For example, one of the recent KM papers states that (p. 23): “This [fifth] generation of KM4D is characterised by … [factors including] a growing awareness of multiple knowledges and multi-stakeholder processes in the solution of ‘wicked problems’ [and] recognition of the importance of complexity and emergence.” By comparison, in 2009, Harding, Hendriks, and Faruqi had advised that many environmental issues can be described as wicked problems, where complex interconnected ecological and social factors and uncertain contexts and boundaries make the issues very difficult to resolve, and that participation processes for environmental decision-making must be effective and appropriate, with higher levels of participation for issues that are more complex or controversial[3. Harding, R., Hendriks, C. & Faruqi, M. (2009). Environmental Decision-Making: Exploring complexity and context, The Federation Press, Sydney.].

Further, such environmental research has been very strongly connected to practice, with research both informing and being informed by practice. Supporting this, strategies and projects have involved academia, industry, government, and community — the four helices of the quadruple helix model of innovation. This model is a new evolution for open innovation, and as I discuss in another article has the potential to support knowledge-based development, but it has been in place in the environment sector for some time. I’ve coordinated and been involved in numerous projects that have facilitated quadruple helix collaboration. In addition to the Sustainable Management of the Helidon Hills Project that I’ve already discussed, examples include Crow’s Nest Shire Project Green Nest, the Biodiversity Recovery Plan for Gatton and Laidley Shires, and the Hawkesbury-Nepean River Recovery Program.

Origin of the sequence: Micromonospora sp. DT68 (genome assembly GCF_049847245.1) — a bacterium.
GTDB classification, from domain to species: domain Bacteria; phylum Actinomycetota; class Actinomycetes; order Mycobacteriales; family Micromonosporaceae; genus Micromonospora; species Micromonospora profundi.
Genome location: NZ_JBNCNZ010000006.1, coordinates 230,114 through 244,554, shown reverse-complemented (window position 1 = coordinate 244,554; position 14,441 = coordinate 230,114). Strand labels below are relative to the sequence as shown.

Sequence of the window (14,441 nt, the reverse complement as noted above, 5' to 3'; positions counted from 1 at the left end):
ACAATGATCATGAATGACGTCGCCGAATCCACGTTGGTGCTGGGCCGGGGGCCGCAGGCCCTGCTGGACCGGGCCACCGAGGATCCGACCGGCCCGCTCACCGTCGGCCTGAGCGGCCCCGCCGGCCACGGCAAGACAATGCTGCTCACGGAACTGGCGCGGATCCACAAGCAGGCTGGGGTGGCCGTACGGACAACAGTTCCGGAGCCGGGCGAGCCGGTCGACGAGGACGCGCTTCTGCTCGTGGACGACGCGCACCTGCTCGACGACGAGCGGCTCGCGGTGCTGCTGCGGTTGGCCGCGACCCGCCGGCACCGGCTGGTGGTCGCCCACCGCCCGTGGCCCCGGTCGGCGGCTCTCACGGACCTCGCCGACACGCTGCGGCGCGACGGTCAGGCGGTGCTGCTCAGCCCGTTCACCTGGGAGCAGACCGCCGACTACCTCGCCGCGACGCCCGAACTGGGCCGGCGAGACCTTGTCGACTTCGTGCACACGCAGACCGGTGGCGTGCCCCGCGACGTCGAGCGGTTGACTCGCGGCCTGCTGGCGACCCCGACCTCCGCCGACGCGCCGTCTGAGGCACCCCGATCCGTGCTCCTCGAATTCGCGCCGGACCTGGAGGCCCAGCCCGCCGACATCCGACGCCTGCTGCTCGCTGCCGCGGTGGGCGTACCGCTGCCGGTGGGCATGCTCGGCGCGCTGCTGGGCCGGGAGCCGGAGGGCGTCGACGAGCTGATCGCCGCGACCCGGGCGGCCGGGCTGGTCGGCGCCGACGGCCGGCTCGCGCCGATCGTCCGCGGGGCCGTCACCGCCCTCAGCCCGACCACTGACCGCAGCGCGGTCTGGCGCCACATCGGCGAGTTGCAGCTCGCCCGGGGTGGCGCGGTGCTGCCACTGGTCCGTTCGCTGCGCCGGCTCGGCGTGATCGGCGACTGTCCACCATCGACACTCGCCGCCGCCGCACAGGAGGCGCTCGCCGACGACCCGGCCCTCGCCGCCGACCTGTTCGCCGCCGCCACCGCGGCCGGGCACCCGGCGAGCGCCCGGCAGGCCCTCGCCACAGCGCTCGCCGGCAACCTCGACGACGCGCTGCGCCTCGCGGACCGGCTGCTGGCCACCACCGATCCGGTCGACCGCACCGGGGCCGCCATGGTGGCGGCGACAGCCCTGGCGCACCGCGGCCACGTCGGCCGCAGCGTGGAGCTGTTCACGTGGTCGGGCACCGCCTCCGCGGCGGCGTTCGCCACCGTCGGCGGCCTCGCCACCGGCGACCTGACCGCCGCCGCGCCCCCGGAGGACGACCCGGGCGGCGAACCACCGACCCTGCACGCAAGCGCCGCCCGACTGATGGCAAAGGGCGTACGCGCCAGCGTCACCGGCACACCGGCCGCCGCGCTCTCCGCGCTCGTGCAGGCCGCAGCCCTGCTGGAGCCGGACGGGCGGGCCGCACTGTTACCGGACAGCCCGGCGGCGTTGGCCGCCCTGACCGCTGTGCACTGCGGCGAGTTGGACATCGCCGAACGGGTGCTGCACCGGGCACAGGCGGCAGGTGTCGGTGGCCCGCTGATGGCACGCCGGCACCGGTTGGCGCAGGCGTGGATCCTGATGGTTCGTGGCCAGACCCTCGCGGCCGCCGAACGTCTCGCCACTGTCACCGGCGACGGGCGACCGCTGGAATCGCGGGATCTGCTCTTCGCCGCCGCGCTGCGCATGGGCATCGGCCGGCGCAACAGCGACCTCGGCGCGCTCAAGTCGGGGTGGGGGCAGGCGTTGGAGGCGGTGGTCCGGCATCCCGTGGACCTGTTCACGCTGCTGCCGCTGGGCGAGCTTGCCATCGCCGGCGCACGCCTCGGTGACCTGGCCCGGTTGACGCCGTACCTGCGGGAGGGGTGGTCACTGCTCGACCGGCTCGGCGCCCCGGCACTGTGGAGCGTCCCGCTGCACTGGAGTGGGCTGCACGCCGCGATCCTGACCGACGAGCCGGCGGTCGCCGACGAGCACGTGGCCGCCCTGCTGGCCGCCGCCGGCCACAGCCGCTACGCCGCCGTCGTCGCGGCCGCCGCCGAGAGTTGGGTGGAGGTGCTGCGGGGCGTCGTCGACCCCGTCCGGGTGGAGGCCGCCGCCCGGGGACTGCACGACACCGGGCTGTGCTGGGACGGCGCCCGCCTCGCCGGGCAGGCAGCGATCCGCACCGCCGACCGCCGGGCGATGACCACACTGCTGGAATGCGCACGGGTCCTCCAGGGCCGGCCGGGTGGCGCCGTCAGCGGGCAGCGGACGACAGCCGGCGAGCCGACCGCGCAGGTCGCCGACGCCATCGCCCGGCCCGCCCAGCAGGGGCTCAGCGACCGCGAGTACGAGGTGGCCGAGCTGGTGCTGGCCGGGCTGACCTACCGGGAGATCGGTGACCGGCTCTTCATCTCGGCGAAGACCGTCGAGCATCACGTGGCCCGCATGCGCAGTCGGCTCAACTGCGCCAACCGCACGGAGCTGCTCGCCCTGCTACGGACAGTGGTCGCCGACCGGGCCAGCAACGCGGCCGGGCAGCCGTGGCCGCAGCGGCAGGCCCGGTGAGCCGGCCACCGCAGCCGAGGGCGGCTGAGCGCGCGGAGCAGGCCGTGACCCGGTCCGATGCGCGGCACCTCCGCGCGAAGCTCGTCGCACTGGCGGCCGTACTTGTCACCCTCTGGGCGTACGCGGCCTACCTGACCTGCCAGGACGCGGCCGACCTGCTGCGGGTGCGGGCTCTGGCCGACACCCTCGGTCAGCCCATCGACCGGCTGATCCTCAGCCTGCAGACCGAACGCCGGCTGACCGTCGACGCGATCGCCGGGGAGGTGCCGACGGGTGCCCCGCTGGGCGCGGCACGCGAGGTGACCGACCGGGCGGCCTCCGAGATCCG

From these reflections, it appears to me that despite being the discipline that advocates knowledge sharing, KM is actually substantially in a knowledge silo itself, and failing to adequately learn from other disciplines.

Do you agree or disagree? If you agree, what do you think can be done to break down the KM knowledge silo?

See also the related articles:

Article source: The future of knowledge brokering, perspectives from a generational framework of knowledge management for international development is licensed under CC BY-NC 4.0.

Header image caption and source: Government, university, rural industry group, and community members share knowledge about sustainable landscape management during the 2009–11 Hawkesbury-Nepean River Recovery Program. Image by Bruce Boyes, published under CC BY 4.0).


  1. Cummings, S., Kiwanuka, S., Gillman, H., & Regeer, B. (2018). The future of knowledge brokering, perspectives from a generational framework of knowledge management for international development. Information Development, https://doi.org/10.1177/0266666918800174
  2. Cummings, S., Regeer, B. J., Ho, W. W., & Zweekhorst, M. B. (2013). Proposing a fifth generation of knowledge management for development: investigating convergence between knowledge management for development and transdisciplinary research. Knowledge Management for Development Journal, 9(2), 10–36.
  3. Harding, R., Hendriks, C. & Faruqi, M. (2009). Environmental Decision-Making: Exploring complexity and context, The Federation Press, Sydney.

Originally published at RealKM.